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22 May 2020

Is Jersey part of ‘the British Islands’? Claims after overseas divorces

Some 35 years ago, legislation was introduced to enable people to bring financial claims in England following an ‘overseas divorce’ provided certain requirements were met and permission of the court was obtained. Recent years have seen increasing numbers of such claims, no doubt as a result of the increasing number of international families with the necessary connections to this jurisdiction.

What the legislation provides is that where a marriage has been dissolved or annulled, or the parties to a marriage have been legally separated, by means of judicial or other proceedings in an overseas country and the divorce, annulment or legal separation is entitled to be recognised as valid in England and Wales, then either party to the marriage may apply to the English court for financial relief.

A key ingredient is therefore that there must have been a divorce, annulment or legal separation in an ‘overseas country’.

Towards the end of 2019, Mr Justice Cohen was invited to decide a case (MWH v GSH) where it was argued that the divorce obtained in Jersey qualified as an ‘overseas divorce’.

In this particular case, the parties had had a long marriage, mainly spent in England. In 2017 the husband had left the former matrimonial home and started to live with his new partner in Jersey. Shortly afterwards he began divorce proceedings in Jersey. The wife claimed that he did this because Jersey does not have the concept of pension sharing in the same way as England does.

The parties subsequently negotiated a financial settlement in Jersey which the wife was apparently always unhappy with. In 2019 a financial consent order was made and the divorce was finalised in April 2019. Almost immediately afterwards, the wife applied under the English legislation mentioned above and she was given the necessary permission to apply for a pension sharing order.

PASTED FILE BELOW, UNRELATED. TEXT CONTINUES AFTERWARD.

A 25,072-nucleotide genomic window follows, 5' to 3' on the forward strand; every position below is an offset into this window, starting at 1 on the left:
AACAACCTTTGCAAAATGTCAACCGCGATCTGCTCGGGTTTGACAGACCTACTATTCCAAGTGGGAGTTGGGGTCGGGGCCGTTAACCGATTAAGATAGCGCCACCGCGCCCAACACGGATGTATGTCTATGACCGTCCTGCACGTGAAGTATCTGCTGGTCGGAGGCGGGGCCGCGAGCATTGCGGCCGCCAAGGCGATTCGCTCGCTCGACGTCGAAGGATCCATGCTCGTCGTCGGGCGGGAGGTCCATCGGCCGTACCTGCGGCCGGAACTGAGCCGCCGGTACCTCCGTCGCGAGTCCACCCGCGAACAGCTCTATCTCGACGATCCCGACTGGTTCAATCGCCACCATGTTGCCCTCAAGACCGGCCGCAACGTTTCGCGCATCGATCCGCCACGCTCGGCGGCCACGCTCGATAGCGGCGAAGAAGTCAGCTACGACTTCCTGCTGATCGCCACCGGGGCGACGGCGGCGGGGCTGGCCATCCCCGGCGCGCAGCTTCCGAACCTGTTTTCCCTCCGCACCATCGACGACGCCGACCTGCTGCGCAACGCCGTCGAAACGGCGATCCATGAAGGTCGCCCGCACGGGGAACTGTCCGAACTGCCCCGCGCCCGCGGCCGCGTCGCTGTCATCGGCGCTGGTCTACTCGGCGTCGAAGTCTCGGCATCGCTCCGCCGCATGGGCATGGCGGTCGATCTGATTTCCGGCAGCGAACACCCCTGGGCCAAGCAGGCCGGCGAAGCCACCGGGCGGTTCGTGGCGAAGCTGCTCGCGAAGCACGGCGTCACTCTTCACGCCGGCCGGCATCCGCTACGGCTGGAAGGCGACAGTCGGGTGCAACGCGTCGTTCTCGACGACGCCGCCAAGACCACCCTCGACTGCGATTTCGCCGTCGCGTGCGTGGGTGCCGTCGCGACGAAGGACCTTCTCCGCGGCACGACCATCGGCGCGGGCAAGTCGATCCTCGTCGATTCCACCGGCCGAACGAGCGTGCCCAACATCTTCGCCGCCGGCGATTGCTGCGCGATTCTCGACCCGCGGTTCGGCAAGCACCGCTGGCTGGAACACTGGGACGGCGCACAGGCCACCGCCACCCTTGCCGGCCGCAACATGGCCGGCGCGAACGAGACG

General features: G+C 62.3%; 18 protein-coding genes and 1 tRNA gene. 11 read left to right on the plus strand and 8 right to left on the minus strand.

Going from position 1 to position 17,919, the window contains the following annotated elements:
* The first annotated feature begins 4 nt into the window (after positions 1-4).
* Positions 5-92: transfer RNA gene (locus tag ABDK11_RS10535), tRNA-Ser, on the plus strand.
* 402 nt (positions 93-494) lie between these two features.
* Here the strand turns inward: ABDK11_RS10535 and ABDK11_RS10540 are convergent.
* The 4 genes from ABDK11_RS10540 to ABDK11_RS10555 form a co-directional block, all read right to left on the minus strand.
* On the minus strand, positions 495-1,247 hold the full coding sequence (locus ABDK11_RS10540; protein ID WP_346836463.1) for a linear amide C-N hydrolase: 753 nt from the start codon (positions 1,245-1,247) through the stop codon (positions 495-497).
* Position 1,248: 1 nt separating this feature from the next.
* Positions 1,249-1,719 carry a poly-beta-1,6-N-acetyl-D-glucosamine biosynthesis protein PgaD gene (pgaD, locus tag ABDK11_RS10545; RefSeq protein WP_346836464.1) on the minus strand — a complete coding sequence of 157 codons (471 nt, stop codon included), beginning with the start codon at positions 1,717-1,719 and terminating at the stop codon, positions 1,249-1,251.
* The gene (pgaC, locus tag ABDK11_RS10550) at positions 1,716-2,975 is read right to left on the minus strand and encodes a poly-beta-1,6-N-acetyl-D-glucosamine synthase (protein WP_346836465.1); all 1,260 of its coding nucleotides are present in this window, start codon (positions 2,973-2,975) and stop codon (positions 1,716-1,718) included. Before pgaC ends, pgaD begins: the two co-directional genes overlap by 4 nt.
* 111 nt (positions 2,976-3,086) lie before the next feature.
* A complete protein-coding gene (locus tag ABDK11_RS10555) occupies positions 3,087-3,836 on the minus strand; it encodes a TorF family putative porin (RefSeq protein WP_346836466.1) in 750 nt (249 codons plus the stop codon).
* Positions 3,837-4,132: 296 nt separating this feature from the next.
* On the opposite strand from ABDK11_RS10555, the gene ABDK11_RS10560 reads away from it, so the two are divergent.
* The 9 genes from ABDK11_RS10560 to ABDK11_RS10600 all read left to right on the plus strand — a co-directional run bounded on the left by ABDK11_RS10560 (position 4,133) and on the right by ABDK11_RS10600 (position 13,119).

The question therefore arose of whether the Jersey divorce was an ‘overseas divorce’. The interpretation section of the relevant act makes it clear that an ‘overseas country’ means ‘a country outside the British Islands’ and, moreover, since 1889, ‘British Islands’ includes the bailiwick of Jersey. One would have thought that that would have been an end to matters but the wife’s advocate raised a number of ingenious arguments to try and get round this. In particular she made the point that the 1984 legislation had been introduced before pension sharing became possible in England. As that power had not been replicated in Jersey divorce law it gave rise to a serious injustice.

The wife’s lawyer tried to rely on a rule of interpretation called the ‘mischief rule of interpretation’, ie the court should interpret a statute to address the mischief it was designed to deal with, in this case the alleviation of a serious injustice following an overseas divorce. She claimed there was a serious injustice as the husband’s pension income was two and a half times the wife’s income and submitted that the court could correct this mischief by interpreting the geographical scope of the statute flexibly. However, Cohen J was not persuaded by this argument. He considered that, rather than being asked to construe the statute, he was being asked to ride roughshod over it. He also felt that there was no ambiguity in the legislation that needed to be interpreted.

The wife was therefore unsuccessful in her claim to secure a pension sharing order on the basis that the English legislation on overseas divorces applied to her, and the sting in the tail was that she was ordered to pay the husband’s costs since she should have known from the outset (or shortly afterwards) that she had a very weak case.

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